Two central Florida grandmothers lost money in a "scam" when someone called pretending to be a grandchild in need of cash to get out of trouble.
A 78-year-old Deltona woman recently lost $50,500 and an 82-year-old New Smyrna Beach woman lost $1,500 in the "grandparent scam," according to the Volusia County Sheriff's Office.
Sheriff's spokesman Brandon Haught is warning the public not to fall victim to such phone calls.
"The fake grandchild asks for money to be sent to him or her in another country or state where the person was supposedly arrested or in a car crash," according to Haught.
Once the money is wired, the money and the suspect disappear. "Then the victim later finds out that the real grandchild was never in trouble or even in the place the money was sent to," he added.
The Deltona grandmother received a call in June from someone who claimed to be her grandson. The Daytona Beach News-Journal reports the caller said he had been in a car verses house accident and needed $5,000 to bond out of a jail in South America. She wired the money to South America.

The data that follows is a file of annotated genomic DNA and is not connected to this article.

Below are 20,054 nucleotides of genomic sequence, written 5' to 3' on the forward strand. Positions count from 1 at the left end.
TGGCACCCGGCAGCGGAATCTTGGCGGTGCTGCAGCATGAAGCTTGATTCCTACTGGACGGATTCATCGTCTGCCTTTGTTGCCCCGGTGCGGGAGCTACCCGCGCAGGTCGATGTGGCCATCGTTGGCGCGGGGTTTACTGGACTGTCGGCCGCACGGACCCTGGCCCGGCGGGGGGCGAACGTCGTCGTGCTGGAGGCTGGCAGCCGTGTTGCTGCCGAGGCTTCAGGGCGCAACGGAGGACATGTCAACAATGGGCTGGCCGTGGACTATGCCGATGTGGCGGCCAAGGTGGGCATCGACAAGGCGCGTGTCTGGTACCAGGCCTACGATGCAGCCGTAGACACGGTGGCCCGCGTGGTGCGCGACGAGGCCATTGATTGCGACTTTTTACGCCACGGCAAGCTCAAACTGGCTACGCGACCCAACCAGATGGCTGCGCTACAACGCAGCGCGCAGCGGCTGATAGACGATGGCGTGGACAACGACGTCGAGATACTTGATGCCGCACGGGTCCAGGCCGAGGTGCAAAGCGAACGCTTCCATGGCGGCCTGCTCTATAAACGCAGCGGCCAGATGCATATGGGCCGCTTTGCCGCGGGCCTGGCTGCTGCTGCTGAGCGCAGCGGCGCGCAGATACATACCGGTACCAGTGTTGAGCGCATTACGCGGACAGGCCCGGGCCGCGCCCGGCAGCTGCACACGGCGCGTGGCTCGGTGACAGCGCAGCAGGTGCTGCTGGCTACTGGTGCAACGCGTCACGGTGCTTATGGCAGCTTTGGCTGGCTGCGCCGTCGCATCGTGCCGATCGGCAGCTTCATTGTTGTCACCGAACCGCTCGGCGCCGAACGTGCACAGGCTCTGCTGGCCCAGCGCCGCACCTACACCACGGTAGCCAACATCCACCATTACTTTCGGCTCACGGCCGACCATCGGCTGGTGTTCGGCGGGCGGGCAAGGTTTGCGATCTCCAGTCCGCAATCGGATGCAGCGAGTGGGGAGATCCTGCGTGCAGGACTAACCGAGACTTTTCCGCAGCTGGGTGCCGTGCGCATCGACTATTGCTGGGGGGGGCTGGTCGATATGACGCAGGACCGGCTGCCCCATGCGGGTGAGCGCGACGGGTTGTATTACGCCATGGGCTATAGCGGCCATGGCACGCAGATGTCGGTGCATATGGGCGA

Over the next few weeks, a man claiming to be the grandson's lawyer called the victim for more money to cover mounting legal expenses and to pay the homeowner whose house was damaged.
"Finally she called her grandson directly and learned that he wasn't the one who had called her," Haught said.
In the second case, a man claiming to be the victim's grandson called, saying he had been in an accident and had been arrested for driving under the influence in New York.
According to authorities, the woman said the young man sounded "exactly like" her grandson. She believed him when he asked for $1,800 to cover fees.
She sent the money order and later that day contacted her grandson to find out how he was. She learned he had never been in New York.
The sheriff's office is warning people not to fall victim to scammers. They encourage anyone who is a victim of a scam to report it to authorities.
"Before even thinking about sending money anywhere, contact the grandchild or other relative to see if the emergency story can be verified or debunked," Haught said. "Keep in mind that once money is sent through wire transfer, it's gone. There is no getting it back."
Finally, she learned her grandson had never asked for money.